My door is always open.
The boys troop in, not knocking, launching themselves into chairs beginning a conversation which had already begun in their heads. I quickly try to catch-up. They jabber about trivialities but know I enjoy their company, they know my office is a safe place.
He calls to say his glasses broke. Living on a fixed income, I know he does not have the funds to buy anything beyond his small budget. I ask him to meet me at Target where he obtained his last prescription. We talk about life in between eye tests and trying on new frames. He leaves the store, sight renewed.
A mom pushing a stroller with her little one peeks into the office to see if I’m there. She smiles as I kneel down to greet her toddler. We chat about the child’s latest exploits, her husband’s new job, her neighborhood, and why she wonders about life’s meaning.
I stop by a colleague’s office to congratulate him on the publication of a journal article. We discuss how hard it is to write, even harder to secure a byline. We laugh about the latest movie we saw and he mentions how he will take his son to the theatre on Saturday.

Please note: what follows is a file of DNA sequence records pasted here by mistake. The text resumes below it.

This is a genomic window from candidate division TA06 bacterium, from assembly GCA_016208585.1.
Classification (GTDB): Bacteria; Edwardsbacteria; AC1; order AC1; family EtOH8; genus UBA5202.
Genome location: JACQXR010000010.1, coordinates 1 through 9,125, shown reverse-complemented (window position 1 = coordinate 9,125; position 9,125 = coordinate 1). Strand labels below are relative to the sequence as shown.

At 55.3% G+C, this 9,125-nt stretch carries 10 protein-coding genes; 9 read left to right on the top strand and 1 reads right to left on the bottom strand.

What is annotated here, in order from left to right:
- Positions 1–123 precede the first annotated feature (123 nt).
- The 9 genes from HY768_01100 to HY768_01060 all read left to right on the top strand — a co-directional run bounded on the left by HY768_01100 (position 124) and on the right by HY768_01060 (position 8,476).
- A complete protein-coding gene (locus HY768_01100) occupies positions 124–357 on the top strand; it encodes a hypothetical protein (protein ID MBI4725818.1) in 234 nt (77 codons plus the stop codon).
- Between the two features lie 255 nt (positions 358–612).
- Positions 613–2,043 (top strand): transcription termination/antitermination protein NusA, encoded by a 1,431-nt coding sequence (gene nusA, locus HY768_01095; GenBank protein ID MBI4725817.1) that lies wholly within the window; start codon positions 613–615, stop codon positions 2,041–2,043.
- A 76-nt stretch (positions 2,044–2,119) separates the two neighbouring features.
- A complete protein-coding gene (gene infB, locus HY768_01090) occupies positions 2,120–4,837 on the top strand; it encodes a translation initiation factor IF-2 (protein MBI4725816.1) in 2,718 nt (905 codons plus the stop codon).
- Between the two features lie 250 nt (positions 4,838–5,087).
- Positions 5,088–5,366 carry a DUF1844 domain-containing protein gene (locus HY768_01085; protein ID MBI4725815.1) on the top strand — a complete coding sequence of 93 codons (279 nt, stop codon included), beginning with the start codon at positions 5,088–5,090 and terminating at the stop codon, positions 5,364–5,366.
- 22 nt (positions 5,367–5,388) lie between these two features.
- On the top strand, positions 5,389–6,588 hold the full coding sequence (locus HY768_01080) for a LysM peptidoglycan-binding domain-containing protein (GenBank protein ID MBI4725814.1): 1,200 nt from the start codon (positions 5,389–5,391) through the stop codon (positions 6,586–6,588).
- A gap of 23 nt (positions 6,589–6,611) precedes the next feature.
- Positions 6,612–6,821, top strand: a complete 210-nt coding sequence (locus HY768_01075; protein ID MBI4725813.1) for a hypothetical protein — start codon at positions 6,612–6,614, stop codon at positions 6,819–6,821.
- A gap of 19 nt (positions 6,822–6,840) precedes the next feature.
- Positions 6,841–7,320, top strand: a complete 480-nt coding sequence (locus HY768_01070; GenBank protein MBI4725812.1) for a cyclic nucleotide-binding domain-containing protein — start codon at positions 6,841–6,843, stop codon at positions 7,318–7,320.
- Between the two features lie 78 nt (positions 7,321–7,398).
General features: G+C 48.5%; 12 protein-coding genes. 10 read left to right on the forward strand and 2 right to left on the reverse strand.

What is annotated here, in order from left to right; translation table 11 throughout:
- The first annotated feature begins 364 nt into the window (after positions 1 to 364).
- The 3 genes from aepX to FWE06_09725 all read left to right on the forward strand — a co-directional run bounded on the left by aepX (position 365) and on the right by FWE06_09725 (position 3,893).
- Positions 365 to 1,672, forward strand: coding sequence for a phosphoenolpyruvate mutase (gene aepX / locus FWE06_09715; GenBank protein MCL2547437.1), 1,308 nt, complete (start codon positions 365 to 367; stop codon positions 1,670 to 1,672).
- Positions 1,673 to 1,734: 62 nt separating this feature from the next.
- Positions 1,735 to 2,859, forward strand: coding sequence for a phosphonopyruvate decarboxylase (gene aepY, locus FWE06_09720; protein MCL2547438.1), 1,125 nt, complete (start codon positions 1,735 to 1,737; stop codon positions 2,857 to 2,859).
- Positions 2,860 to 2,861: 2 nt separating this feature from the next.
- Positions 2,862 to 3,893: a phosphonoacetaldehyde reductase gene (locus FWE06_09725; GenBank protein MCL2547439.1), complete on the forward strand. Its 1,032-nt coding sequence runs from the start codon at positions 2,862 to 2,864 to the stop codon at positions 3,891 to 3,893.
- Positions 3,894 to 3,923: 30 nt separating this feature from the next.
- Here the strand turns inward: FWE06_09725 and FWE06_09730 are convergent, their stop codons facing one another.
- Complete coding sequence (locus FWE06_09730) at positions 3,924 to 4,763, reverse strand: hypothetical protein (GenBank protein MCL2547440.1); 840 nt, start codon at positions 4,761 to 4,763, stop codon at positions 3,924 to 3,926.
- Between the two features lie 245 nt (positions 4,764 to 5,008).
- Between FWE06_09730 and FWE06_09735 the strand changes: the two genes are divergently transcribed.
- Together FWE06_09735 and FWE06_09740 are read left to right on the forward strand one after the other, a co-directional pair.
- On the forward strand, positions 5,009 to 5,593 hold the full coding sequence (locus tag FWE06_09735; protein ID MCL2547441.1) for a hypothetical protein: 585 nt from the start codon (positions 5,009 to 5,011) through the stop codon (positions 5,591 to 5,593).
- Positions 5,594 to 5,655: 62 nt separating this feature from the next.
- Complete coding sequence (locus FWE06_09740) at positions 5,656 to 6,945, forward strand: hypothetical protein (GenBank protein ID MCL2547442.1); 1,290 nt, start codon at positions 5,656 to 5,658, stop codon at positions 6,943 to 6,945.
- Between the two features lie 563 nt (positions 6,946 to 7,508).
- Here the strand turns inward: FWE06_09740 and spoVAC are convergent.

A civic group calls with a need to dialogue about partnering. They are concerned with the most recent spate of violence on their streets and wonder how we can unify our efforts to bring peace. A group of us walk the same boulevard where a young man died in a shooting, showing solidarity and resolve.
She sends an email inquiring about the best doctoral program toward her future interests. I enthusiastically offer a few options. The email chain grows lengthy with her questions, observations, and my exhortations to continue.
People need pastoral care. The word “pastor” has its origin in shepherding. Shepherds guarded sheep but also brought sheep to pastures where animals could feed in peace. Pastoral work is not limited to the office of a pastor. Everyone should set the atmosphere of security which allows folk to feel safe. The tone, the mood of a person matters to people.
“Ambiance” is the tone sought by restaurateurs whose focus is how patrons feel in their eatery. “Hospitality” is the welcome one feels when invited into a home, a group, an office. “Serenity” is the air of acceptance to feel at peace, wherever the place, because of the person. “Availability” is the offer extended to anyone who wants to be with us because they know we tend to peoples’ need.
Dr. Mark Eckel is president of The Comenius Institute where he cares for students.